1) Describe yourself in one sentence
Originally from Sydney, I am an outgoing university student in my final semester of a Bachelor Biomedical Science / Pre-Medicine Certificate at the University of Notre Dame in Fremantle, Western Australia.
2) What attracted you to reach out to Glaucoma Australia as a volunteer?
I love volunteering for health purposes because I am able to help people whilst applying all that I have learnt. The emotional reward is greater than any financial gain. As a health and science student aspiring to get into medicine one day, I am especially keen in areas that are medical or health related. I am a big believer in preventative health so if I am able to take part and help someone stay on top of their appointments, this may indirectly optimise a patient's prognosis and enhance their treatment experience. Furthermore, as I am studying interstate and often travel, I love the convenience of volunteering with Glaucoma Australia. As long as I have my phone, I can volunteer anywhere!
3) How has your experience been so far with being a Volunteer Educator at Glaucoma Australia?
Incredible. I get to converse with patients and for me this is an invaluable opportunity, as it enables me to experience what it is like engaging with real patients. Most patients are so grateful for my calls and their appreciation is what makes it such a touching job.
4) Can you tell us a bit about of any calls or conversations with our patients that have stood out to you so far?
Yes. There are two phone calls in particular which resonate with me. The first was with a man who had been diagnosed with glaucoma and was referred to see an ophthalmologist but who had not made his appointment. It turned out that he had not made the appointment as he could not afford it. He was extremely worried. He was so grateful for the phone call and it gave him real hope. I passed him onto our orthoptist educators to get in contact with him to discuss his appointment and perhaps treatment/finance options. Ultimately, this phone call reminded me that access to health care is so imperative and that not everyone has the same opportunity. Furthermore, I once had a patient who lived in rural Queensland who had to travel 4 hours south to get to her nearest ophthalmologist. She had not made her specialist appointment yet as she did not know how to use the internet and could not get the number of this centre that she was referred to. Therefore, within 1 minute, I found the place and their number and she was able to make her appointment. The one phone call could have potentially determined whether this patient saw an ophthalmologist or not.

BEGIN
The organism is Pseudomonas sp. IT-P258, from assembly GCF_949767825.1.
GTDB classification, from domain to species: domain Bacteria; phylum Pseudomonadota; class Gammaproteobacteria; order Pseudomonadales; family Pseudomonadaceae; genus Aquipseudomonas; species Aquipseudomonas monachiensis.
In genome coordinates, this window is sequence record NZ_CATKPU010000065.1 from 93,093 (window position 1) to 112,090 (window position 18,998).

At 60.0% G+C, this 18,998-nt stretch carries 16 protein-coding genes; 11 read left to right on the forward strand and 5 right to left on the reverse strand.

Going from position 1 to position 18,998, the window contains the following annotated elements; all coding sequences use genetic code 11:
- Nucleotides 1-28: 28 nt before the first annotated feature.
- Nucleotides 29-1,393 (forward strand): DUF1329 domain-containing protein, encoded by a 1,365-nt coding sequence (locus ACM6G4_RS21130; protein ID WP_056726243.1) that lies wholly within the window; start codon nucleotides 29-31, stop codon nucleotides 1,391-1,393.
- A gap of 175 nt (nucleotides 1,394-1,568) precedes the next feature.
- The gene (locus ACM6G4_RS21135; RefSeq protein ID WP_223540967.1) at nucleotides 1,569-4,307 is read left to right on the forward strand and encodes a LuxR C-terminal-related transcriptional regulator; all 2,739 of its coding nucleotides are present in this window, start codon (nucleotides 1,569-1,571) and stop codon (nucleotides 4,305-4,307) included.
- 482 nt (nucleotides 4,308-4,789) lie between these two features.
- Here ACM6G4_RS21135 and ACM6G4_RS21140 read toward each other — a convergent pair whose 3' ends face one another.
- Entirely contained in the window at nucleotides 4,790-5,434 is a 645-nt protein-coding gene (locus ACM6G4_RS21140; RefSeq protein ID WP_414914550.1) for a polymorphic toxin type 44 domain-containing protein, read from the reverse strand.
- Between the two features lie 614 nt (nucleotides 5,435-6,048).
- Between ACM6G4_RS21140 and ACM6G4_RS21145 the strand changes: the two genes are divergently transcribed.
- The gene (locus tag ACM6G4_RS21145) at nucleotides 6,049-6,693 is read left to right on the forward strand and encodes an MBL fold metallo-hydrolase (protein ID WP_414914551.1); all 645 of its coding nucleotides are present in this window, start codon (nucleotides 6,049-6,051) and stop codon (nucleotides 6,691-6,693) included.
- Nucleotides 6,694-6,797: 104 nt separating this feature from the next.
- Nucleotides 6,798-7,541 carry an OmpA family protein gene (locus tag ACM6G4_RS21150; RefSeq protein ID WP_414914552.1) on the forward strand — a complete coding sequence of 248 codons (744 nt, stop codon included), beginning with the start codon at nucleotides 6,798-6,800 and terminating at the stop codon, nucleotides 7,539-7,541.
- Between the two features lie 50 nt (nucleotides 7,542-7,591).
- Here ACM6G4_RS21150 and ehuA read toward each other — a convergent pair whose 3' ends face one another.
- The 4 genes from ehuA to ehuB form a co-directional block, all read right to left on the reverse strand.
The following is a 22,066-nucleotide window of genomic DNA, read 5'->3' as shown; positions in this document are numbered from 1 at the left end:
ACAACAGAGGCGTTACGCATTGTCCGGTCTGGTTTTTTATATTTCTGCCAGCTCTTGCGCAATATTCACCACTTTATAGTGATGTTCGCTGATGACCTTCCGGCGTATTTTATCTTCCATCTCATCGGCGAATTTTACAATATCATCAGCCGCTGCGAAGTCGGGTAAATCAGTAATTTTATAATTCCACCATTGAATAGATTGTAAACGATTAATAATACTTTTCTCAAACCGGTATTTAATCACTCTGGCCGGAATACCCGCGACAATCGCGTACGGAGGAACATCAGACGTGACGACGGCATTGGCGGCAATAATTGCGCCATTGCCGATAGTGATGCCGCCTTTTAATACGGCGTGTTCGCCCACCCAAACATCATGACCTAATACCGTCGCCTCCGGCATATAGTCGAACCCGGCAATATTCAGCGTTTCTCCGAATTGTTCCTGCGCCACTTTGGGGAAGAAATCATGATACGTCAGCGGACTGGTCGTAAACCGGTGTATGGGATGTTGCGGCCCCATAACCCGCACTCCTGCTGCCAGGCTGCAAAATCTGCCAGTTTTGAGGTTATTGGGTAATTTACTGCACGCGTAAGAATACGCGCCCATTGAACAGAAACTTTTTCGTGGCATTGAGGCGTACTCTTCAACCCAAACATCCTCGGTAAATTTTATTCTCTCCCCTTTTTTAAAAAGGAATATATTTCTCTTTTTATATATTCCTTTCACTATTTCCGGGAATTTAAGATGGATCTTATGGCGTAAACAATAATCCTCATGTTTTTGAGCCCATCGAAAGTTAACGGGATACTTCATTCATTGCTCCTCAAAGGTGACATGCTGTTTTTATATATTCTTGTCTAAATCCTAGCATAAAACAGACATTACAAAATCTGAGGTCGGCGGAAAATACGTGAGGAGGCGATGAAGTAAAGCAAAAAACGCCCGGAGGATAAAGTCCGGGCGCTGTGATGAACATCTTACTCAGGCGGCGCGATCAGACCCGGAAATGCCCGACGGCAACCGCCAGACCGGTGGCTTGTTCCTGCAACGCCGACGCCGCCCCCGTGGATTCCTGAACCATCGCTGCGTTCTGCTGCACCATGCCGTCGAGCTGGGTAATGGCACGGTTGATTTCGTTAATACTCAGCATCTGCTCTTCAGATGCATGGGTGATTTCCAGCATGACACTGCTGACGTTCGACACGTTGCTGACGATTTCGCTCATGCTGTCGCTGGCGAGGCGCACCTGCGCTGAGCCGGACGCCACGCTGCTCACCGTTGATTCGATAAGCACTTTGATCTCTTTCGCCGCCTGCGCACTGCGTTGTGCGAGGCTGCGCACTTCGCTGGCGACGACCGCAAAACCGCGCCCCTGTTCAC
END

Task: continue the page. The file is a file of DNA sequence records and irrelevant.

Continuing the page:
5) Would you recommend your colleagues or other healthcare professionals volunteer as an educator with Glaucoma Australia? If so, why?
Yes absolutely. As a soon-to-be biomedical scientist, I have the capacity to use my biomedical knowledge and apply it in real life. For people with a medical / science background, it is much easier for us to learn about new diseases. As we have the advantage of being familiar with medical terminology, we have an upper hand when it comes to volunteering in a health setting and I think health professionals should make the most of their expertise if they are wanting to make a difference.